The GBP/USD pair comes under some selling pressure after touching over a two-month high, around the 1.2420-1.2425 area on Friday, and maintains its offered tone through the first half of the European session. The pair is currently placed near the lower end of its daily trading range, around the 1.2370-1.2365 zone, down nearly 0.15% for the day.
A goodish pickup in the US Treasury bond yields helps revive the US Dollar (USD) demand on the last day of the week, which turns out to be a key factor dragging the GBP/USD pair lower. Hopes that a widespread banking crisis might have been averted fueled speculation that the US central bank might return to its inflation-fighting interest rate hikes.
On Thursday, three Fed officials backed the case for higher rate increases to lower high inflation. This, in turn, acts as a tailwind for the US bond yields and lends some support to the Greenback.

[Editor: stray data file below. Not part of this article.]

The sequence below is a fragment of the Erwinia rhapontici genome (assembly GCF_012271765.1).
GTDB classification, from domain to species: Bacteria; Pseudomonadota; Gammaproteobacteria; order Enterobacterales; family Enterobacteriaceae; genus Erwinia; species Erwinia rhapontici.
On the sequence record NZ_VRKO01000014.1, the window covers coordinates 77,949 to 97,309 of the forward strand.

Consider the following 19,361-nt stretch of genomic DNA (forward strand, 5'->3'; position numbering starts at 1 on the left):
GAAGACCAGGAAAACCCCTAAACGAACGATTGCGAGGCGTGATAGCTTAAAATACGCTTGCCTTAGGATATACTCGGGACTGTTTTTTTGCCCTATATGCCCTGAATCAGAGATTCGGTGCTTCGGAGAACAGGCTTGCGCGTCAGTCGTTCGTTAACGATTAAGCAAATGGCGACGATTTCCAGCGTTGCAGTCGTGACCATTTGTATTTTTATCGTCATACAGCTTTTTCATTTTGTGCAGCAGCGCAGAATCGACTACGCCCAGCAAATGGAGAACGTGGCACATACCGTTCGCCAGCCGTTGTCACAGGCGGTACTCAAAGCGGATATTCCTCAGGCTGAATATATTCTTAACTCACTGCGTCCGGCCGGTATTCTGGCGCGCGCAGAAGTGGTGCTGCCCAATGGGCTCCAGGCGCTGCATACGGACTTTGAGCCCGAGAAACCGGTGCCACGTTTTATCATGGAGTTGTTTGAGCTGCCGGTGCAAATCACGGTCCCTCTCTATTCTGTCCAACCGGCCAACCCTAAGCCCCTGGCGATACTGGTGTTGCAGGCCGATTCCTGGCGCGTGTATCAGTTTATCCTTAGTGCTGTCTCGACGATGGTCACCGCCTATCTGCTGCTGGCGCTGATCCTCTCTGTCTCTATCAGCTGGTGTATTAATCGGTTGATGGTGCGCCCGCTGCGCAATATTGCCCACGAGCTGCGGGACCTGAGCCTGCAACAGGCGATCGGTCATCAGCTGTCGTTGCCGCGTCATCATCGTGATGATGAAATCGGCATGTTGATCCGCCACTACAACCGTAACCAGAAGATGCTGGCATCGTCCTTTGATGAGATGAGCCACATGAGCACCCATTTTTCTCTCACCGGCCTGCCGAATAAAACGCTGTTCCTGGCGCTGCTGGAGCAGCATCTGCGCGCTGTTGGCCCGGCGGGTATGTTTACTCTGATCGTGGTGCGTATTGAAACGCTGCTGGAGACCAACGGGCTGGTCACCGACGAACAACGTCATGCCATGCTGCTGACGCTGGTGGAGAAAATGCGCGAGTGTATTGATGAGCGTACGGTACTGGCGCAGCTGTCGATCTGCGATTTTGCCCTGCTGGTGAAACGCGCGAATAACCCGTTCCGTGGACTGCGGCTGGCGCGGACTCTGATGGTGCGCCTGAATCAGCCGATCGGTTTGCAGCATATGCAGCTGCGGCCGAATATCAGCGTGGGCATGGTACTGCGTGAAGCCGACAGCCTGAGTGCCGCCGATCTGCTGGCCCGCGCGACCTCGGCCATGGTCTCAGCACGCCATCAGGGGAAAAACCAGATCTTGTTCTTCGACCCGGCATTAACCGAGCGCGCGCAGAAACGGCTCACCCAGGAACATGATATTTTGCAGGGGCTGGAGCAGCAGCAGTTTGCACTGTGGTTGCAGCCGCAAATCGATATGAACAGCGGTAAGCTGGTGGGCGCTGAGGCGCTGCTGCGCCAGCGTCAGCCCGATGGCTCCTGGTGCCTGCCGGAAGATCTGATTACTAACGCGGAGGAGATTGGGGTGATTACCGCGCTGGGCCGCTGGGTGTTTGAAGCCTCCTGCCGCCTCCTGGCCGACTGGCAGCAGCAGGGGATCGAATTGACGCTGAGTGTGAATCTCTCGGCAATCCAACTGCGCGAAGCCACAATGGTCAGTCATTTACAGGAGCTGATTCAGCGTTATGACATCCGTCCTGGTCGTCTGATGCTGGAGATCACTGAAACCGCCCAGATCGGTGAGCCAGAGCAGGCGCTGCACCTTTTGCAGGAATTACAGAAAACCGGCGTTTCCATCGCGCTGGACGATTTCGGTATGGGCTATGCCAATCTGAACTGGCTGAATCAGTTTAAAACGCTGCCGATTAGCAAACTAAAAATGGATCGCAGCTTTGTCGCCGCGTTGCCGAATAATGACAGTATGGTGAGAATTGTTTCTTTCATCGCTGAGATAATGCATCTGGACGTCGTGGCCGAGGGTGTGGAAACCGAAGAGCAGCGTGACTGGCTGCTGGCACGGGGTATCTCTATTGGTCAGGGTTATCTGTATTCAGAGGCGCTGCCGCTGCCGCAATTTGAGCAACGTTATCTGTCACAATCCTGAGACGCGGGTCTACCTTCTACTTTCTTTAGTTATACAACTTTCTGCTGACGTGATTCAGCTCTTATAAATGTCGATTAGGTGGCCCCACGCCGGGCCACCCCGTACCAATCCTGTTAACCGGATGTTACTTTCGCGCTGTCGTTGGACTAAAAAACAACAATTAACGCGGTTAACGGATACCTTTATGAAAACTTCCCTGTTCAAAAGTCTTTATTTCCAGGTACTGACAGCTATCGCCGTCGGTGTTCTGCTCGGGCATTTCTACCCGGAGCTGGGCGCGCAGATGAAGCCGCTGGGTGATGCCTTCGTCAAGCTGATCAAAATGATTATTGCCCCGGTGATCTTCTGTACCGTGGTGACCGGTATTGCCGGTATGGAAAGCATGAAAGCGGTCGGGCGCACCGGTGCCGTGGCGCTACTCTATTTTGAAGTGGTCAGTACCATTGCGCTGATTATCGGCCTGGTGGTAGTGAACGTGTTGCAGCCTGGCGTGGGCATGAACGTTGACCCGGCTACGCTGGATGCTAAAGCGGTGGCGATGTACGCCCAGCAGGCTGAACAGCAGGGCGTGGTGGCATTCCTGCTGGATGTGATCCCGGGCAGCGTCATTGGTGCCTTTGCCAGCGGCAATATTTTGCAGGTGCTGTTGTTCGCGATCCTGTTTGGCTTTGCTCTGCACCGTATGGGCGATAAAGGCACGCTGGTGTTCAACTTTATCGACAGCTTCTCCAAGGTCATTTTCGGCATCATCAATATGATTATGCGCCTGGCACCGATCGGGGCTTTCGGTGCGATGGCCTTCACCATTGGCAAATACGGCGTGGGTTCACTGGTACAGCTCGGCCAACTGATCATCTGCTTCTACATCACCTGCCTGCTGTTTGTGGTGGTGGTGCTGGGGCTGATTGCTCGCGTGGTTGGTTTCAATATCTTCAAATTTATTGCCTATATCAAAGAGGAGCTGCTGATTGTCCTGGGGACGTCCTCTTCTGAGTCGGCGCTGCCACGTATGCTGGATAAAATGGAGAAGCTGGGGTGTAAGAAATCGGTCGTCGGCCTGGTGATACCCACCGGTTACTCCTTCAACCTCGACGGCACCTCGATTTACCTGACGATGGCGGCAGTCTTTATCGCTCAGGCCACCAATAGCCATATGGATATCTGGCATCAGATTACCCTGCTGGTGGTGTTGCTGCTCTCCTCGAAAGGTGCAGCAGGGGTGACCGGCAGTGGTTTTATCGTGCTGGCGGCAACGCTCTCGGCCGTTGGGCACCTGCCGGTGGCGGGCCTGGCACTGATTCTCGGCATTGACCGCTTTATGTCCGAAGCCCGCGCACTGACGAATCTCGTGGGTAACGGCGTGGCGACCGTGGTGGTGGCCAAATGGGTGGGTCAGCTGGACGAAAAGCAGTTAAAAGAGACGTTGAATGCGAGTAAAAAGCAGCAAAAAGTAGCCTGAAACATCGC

Hence, the market focus will remain glued to the release of the US Core PCE Price Index, the Fed’s preferred inflation gauge, due later during the early North American session. Heading into the key data risk, traders seem inclined to lighten their bullish bets around the GBP/USD pair, especially after this week’s rally of over 200 pips.
That said, the slightly better-than-expected UK GDP print reaffirms expectations for additional rate hikes by the Bank of England (BoE), which, in turn, holds back bearish traders from placing aggressive bets around the major, at least for now.
Apart from this, the general risk-on mood – as depicted by an extension of the recent rally in the equity markets – keeps a lid on any meaningful gains for the safe-haven buck and contributes to limiting the downside for the GBP/USD pair. This makes it prudent to wait for strong follow-through selling before confirming that the upward trajectory witnessed since the first half of the current month has run out of steam and positioning for any meaningful depreciating move. Nevertheless, spot prices remain on track to end in positive territory for the sixth successive week.